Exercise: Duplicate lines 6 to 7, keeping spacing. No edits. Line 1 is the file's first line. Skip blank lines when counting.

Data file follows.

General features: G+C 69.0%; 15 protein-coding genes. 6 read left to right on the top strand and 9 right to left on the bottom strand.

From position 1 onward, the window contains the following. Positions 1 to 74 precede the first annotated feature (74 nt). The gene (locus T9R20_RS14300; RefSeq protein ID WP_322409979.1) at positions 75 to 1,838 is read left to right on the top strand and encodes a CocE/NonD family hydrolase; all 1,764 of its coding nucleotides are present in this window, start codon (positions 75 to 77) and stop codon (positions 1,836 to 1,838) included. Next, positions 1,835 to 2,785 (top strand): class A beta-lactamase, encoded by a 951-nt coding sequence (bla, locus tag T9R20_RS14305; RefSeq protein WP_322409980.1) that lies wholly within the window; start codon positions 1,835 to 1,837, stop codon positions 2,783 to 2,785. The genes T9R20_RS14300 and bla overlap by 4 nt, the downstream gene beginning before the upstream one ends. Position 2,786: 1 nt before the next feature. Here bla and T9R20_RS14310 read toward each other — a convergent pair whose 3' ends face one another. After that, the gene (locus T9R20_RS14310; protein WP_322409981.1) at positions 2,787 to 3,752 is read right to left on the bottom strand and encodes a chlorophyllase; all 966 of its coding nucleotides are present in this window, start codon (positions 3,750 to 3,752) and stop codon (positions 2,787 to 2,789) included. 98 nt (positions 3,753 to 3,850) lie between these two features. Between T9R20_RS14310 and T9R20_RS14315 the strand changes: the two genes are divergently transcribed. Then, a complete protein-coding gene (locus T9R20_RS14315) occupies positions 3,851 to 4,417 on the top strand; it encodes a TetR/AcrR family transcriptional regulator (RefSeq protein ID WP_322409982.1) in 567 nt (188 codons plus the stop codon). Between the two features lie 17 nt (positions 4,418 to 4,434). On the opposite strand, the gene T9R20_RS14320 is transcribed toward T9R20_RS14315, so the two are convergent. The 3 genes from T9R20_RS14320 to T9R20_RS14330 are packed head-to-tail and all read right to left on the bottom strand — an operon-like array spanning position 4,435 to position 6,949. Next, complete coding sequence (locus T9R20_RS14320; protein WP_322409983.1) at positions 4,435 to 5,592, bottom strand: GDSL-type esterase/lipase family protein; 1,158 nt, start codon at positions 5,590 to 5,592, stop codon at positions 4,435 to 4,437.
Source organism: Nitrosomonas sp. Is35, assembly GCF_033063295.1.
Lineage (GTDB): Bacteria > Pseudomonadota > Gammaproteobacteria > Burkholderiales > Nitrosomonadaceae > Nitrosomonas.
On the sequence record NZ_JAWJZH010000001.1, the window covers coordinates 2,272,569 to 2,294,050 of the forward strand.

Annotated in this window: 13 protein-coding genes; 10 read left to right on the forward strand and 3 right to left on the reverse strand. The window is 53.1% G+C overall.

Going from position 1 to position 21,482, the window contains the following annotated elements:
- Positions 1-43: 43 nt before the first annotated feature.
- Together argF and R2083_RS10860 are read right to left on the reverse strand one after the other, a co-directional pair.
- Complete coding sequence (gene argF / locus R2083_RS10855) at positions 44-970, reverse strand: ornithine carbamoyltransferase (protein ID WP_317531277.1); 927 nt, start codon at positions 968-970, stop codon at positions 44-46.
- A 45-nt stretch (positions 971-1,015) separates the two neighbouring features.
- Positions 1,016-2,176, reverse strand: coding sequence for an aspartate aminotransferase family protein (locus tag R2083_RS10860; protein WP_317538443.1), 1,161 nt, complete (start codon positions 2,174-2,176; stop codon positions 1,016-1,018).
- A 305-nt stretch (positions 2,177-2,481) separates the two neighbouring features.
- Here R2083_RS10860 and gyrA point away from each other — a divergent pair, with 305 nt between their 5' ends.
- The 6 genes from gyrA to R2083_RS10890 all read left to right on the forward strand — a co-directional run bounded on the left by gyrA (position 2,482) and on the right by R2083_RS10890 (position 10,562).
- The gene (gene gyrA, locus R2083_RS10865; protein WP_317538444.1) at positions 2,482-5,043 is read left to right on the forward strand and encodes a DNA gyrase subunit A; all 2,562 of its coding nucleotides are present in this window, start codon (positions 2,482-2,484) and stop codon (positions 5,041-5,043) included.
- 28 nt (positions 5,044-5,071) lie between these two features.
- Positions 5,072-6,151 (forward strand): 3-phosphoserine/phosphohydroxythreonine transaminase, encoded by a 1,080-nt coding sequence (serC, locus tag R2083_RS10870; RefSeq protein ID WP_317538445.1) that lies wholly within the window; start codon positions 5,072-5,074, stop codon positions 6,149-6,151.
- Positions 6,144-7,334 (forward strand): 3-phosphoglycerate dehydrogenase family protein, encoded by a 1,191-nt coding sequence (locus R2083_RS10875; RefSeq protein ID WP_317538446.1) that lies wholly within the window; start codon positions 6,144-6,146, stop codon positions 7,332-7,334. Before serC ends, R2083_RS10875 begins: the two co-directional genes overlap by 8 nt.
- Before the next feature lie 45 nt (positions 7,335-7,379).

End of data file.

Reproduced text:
Annotated in this window: 13 protein-coding genes; 10 read left to right on the forward strand and 3 right to left on the reverse strand. The window is 53.1% G+C overall.

Going from position 1 to position 21,482, the window contains the following annotated elements: